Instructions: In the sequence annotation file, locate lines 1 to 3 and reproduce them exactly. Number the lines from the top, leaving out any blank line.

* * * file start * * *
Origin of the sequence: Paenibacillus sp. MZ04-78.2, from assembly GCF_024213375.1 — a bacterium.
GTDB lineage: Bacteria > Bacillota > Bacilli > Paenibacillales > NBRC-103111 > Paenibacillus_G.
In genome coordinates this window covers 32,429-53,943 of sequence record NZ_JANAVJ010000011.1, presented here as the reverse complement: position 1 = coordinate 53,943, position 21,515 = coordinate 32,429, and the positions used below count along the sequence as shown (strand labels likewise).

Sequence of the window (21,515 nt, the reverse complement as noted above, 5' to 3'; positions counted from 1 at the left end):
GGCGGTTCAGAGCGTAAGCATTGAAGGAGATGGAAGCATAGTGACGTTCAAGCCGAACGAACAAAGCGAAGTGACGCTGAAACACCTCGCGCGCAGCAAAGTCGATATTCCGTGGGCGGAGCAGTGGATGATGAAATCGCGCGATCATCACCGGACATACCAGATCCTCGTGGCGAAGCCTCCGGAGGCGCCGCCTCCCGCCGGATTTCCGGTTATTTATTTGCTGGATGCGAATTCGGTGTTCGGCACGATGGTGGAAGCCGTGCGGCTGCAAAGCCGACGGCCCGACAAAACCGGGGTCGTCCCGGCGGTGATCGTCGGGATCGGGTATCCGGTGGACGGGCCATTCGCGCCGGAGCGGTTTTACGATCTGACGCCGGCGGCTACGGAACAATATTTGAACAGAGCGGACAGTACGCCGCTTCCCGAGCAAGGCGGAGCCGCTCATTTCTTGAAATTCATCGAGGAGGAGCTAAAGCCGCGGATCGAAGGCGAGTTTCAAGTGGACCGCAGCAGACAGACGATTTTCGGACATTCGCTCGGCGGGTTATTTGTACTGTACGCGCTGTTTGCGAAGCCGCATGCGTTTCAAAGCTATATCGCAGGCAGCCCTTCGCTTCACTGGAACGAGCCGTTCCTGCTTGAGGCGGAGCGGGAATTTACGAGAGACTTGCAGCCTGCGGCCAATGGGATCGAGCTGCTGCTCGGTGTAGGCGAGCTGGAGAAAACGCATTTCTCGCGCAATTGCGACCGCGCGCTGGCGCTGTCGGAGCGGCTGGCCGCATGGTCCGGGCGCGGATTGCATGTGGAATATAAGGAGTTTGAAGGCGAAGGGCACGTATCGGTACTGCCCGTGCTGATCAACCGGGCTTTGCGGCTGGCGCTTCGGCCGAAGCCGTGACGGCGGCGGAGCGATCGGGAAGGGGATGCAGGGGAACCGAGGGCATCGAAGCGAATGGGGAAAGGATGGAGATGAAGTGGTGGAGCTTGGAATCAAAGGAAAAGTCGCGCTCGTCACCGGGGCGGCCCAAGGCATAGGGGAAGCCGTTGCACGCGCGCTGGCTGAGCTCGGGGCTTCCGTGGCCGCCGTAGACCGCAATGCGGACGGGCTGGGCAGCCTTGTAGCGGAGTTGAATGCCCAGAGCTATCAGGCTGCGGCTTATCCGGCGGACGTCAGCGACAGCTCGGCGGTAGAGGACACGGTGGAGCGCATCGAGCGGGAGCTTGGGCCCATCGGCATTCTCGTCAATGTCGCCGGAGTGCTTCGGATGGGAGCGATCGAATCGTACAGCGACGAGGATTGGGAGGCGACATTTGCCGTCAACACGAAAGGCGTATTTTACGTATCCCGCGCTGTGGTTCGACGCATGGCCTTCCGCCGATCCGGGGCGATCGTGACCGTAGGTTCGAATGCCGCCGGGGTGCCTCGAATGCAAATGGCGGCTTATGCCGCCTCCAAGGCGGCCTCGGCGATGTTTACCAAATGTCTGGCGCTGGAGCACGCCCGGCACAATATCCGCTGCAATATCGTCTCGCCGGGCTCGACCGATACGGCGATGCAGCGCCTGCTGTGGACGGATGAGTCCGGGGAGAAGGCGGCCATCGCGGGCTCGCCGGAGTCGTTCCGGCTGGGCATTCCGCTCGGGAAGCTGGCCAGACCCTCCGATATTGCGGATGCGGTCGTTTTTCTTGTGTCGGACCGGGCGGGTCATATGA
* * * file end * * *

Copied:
Origin of the sequence: Paenibacillus sp. MZ04-78.2, from assembly GCF_024213375.1 — a bacterium.
GTDB lineage: Bacteria > Bacillota > Bacilli > Paenibacillales > NBRC-103111 > Paenibacillus_G.
In genome coordinates this window covers 32,429-53,943 of sequence record NZ_JANAVJ010000011.1, presented here as the reverse complement: position 1 = coordinate 53,943, position 21,515 = coordinate 32,429, and the positions used below count along the sequence as shown (strand labels likewise).